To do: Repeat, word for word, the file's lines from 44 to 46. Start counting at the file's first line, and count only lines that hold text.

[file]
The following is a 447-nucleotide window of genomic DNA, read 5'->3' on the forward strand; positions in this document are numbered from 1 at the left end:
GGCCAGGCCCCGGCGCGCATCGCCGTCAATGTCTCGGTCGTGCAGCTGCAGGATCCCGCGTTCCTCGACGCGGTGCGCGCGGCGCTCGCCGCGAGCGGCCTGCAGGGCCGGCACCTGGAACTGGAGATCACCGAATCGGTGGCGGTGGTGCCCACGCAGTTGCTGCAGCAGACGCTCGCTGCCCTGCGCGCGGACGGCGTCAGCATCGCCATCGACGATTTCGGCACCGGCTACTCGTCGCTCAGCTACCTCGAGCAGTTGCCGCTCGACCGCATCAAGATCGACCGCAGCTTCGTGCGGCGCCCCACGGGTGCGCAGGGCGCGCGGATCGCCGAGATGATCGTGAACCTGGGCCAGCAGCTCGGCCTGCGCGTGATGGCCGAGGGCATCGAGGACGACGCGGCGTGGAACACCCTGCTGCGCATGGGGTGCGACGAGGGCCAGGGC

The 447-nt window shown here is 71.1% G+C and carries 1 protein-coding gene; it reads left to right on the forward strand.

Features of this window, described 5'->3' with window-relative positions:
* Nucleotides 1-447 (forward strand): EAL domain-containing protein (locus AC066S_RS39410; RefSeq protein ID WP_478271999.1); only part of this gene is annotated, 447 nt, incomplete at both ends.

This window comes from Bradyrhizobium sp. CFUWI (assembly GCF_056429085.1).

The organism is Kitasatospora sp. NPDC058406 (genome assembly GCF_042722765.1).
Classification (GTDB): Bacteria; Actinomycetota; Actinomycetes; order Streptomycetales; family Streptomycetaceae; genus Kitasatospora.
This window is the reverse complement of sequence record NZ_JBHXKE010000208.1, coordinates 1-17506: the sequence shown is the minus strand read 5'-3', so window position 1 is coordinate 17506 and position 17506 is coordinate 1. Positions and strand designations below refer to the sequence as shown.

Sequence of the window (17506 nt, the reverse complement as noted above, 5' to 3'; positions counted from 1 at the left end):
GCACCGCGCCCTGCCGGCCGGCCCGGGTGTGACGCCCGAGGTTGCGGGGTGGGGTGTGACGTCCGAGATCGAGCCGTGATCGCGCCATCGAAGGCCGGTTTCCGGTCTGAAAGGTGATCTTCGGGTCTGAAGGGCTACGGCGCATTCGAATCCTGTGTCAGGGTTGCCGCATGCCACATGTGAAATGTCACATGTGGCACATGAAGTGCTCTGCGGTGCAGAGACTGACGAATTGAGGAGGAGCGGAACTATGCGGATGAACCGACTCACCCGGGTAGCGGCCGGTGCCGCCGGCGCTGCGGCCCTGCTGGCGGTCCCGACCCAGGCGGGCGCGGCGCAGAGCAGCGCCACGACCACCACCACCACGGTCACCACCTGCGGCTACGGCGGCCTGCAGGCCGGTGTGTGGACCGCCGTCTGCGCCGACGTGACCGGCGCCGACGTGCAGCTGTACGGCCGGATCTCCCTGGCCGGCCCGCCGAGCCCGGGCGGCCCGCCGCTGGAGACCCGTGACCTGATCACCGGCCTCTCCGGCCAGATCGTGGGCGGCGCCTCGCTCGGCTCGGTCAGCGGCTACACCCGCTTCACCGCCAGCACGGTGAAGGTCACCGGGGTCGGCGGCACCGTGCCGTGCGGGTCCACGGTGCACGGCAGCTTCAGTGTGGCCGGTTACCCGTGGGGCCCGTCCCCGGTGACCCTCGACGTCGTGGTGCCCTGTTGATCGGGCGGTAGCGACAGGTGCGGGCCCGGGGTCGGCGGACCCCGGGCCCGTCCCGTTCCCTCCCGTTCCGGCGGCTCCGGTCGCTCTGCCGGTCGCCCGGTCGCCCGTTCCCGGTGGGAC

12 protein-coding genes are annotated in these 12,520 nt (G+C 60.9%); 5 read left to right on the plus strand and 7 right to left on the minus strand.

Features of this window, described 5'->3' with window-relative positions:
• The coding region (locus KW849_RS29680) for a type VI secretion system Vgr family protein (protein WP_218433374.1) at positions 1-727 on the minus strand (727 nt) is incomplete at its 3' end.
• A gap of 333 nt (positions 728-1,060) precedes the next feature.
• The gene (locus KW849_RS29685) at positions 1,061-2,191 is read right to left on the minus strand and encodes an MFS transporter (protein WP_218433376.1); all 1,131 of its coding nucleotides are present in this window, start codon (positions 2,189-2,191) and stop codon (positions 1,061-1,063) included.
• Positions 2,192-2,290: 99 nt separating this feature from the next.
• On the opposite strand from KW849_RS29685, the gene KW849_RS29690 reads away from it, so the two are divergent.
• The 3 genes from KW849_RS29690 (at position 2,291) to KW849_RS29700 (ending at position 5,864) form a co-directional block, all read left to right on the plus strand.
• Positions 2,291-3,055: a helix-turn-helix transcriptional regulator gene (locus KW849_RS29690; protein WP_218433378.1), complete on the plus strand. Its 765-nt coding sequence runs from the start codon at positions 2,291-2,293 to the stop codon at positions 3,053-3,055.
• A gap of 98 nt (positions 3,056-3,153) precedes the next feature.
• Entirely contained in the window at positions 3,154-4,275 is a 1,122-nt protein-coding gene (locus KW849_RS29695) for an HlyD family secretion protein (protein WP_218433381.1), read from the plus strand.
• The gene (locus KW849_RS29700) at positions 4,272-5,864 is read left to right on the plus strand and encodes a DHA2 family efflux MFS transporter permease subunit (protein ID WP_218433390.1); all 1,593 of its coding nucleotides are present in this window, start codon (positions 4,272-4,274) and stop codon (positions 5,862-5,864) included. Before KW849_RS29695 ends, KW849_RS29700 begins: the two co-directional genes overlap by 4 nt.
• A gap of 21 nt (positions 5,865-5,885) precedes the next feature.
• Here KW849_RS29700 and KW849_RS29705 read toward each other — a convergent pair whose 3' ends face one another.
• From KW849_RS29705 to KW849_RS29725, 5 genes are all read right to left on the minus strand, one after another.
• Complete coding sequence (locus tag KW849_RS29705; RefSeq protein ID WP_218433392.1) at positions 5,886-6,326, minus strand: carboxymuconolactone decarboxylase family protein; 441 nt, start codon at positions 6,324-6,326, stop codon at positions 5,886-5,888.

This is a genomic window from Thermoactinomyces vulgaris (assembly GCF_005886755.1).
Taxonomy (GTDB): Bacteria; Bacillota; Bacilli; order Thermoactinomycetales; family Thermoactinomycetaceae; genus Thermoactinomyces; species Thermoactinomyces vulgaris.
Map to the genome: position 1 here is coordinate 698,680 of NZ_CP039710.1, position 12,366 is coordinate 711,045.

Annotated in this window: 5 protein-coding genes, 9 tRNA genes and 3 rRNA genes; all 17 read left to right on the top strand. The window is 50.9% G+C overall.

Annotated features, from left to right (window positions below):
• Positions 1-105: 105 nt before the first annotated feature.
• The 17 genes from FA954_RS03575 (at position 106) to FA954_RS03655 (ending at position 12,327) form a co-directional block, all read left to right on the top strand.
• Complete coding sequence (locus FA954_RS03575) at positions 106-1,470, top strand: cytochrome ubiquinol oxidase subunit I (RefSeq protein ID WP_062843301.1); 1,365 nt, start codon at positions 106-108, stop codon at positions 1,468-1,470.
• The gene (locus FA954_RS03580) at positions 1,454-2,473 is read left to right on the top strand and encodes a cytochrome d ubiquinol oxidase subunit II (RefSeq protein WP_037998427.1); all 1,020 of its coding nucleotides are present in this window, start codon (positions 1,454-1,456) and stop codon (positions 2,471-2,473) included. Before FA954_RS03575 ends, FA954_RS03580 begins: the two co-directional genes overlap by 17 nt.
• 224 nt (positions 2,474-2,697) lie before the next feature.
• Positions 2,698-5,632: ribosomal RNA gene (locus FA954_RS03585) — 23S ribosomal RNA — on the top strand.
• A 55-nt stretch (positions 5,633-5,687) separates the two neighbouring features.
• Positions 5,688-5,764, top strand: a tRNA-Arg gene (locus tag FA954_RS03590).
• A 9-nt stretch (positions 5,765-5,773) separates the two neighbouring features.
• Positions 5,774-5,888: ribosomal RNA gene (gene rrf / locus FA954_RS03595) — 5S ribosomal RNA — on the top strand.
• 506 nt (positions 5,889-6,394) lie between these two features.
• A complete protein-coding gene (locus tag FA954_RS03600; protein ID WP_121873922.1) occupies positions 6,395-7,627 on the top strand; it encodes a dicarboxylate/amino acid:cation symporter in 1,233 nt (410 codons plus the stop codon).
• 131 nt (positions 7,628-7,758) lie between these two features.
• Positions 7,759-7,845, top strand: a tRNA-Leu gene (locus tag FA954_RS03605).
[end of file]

• A complete protein-coding gene (locus tag FA954_RS03600; protein ID WP_121873922.1) occupies positions 6,395-7,627 on the top strand; it encodes a dicarboxylate/amino acid:cation symporter in 1,233 nt (410 codons plus the stop codon).
• 131 nt (positions 7,628-7,758) lie between these two features.
• Positions 7,759-7,845, top strand: a tRNA-Leu gene (locus tag FA954_RS03605).